Sharm Al Sheikh: After two weeks of haggling, officials on Sunday cheered the end of this year’s UN climate talks in Egypt, which resulted in the creation of a fund to help poor countries suffering under disasters driven by global warming.
Expectations had been low for major agreements to come out of the meeting in Sharm Al Sheikh, but the recent floods in Pakistan and Nigeria boosted calls for urgent aid now.
The geopolitical fallout from Russia’s war in Ukraine and simmering US-China tensions provided a difficult backdrop for the talks.
Here’s a look at what was achieved, and what fell short, at the climate confab by the Red Sea:
LOSS AND DAMAGE FUND
Countries around the world are already seeing the effects of climate change, from wilder weather to hotter summers and rising sea levels. Poor nations that have contributed least to the problem of greenhouse gas emissions are among the hardest hit. So there were cheers when the idea of a ‘loss and damage’ fund made it onto the official agenda of the talks for the first time.
Industrialised countries had long resisted such a fund, fearing it would put them on the hook for billions of dollars for the decades of they’ve been pumping carbon into the atmosphere. An unexpected offer Thursday from the European Union got the ball rolling and within 48 hours a deal was done. Details still need to be hammered out, but the most vulnerable nations can expect to get cash to cope with climate catastrophes in future.
Donor countries have demanded that the money being channelled to poor nations needs to be aligned with the goals of the Paris accord.
Some developing countries have resisted this, fearing it would distract from discussions over the money rich nations have pledged — but so far not delivered — to help them adapt to climate change and reduce their emissions. Negotiators in Sharm Al Sheikh were unable to reach an agreement on the issue and it will now be taken up again in Dubai, next year.
KEEPING 1.5 ALIVE
Scientists warn that chances are slipping away to cap global warming at 1.5 degrees Celsius as laid out in the 2015 Paris agreement. Rather than declining, greenhouse gas emissions are still rising.
But there is some progress. Before Paris, the world was heading for 4.5 degrees Celsius of warming by the end of the century compared to pre-industrial times. Recent forecasts have that down to about 2.6C, thanks to measures taken or firm commitments governments have already made.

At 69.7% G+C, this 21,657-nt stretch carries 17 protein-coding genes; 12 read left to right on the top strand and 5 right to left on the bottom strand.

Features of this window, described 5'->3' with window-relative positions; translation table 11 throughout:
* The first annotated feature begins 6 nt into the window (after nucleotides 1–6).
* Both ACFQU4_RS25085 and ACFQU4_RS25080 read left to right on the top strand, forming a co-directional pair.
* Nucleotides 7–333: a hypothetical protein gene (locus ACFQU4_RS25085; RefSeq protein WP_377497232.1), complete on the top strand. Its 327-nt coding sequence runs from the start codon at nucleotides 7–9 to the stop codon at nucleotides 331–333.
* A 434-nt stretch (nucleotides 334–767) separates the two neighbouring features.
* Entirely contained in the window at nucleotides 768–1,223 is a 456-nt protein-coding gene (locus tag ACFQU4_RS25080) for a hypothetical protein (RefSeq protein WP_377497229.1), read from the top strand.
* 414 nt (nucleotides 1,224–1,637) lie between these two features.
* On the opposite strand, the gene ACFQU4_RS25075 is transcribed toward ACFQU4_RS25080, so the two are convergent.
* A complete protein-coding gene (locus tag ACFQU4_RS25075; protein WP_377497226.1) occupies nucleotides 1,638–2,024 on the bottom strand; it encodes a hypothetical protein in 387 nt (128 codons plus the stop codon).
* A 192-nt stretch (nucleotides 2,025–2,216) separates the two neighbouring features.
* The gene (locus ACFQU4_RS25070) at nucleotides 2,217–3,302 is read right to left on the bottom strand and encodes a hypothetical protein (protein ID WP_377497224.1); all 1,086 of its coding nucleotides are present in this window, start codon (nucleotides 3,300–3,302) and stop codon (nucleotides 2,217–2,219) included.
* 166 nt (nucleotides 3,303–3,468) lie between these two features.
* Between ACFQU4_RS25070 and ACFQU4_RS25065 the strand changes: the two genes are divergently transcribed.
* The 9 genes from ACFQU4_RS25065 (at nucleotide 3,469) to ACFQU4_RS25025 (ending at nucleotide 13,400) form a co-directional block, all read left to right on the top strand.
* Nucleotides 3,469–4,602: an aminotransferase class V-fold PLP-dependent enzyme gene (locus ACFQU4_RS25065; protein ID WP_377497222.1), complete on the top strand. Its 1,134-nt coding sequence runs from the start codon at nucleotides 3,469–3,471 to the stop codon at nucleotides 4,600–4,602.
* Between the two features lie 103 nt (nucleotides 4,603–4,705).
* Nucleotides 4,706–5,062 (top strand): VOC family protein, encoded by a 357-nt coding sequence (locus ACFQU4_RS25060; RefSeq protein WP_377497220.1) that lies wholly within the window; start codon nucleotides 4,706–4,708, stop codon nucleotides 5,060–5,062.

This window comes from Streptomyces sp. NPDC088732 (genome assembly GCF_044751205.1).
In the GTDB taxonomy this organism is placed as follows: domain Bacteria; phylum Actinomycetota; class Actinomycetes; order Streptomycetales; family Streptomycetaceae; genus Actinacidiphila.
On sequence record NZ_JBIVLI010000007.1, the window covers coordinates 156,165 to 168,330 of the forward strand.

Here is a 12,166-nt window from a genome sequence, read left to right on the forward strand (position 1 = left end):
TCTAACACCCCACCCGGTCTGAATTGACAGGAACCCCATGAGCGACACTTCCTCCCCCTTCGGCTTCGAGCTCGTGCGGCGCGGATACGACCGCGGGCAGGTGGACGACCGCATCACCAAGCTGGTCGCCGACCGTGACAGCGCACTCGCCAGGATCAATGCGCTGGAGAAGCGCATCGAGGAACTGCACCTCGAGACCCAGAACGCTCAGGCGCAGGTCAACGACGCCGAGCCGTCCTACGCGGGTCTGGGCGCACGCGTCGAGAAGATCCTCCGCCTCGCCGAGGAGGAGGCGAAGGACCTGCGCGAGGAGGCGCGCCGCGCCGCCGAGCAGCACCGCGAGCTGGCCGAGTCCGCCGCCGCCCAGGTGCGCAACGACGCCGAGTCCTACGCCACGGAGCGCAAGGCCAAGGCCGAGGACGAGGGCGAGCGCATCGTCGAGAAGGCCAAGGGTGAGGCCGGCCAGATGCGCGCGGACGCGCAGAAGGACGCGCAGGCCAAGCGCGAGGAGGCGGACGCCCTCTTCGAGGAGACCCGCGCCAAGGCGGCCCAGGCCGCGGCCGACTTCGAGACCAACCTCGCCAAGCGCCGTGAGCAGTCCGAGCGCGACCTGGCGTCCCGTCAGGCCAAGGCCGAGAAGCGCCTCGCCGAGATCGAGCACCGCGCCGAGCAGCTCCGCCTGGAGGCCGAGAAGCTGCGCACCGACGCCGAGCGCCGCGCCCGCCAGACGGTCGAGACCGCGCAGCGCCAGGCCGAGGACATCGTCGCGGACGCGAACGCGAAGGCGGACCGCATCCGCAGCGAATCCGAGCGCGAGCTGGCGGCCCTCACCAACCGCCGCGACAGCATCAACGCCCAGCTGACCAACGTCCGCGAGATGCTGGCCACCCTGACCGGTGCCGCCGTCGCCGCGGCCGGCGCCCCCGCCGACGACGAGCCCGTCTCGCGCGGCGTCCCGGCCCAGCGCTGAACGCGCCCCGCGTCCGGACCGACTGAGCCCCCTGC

Campaigners had hoped countries at the meeting in Egypt would encourage countries to set out more ambitious targets. They were disappointed.
Negotiators agreed to confirm the pledges made at last year’s climate summit in Glasgow, Scotland, but little else. There was no call for major developing world polluters like China and India to cut their emissions sooner.
PUTTING FOSSILS ON NOTICE
Last year’s talks ended with an agreement to “phase down” the use of coal, the first time a fossil fuel has been explicitly named, shamed and given notice at the international level. India, which was unhappy about that move, this year made a surprise call for oil and gas to be phased down too, but the proposal didn’t make the final cut.
Several pacts have been struck between rich and developing nations in recent months to hasten that shift toward clean energy, most recently a $20 billion deal with Indonesia. However there was disappointment among environmentalists that the Sharm Al Sheikh meeting included “low-emission” energy — which some claim includes natural gas, a fossil fuel — in a resolution on the clean energy transition.
Glasgow also saw a new alliance of countries including the United States come together and pledge to cut the amount of methane — a powerful greenhouse gas — released into the atmosphere by a third by 2030.
The list of countries supporting that pledge grew this year, to about 150. Even China said it would work to cut methane emissions.
Long-running discussions about emissions trading rules failed to make much headway.
Climate campaigners criticised that existing loopholes in already weak rules for emissions trading markets could allow polluters to keep pumping carbon into the atmosphere while claiming they’re meeting international targets — by simply paying others to offset their emissions.
Experts said current rules hamper transparency and important language on protecting human rights was watered down, prompting fears that Indigenous peoples in particular could suffer as a result of carbon markets, say by being forced to leave their ancestral lands to make way for forestry projects used to sell emissions offsets.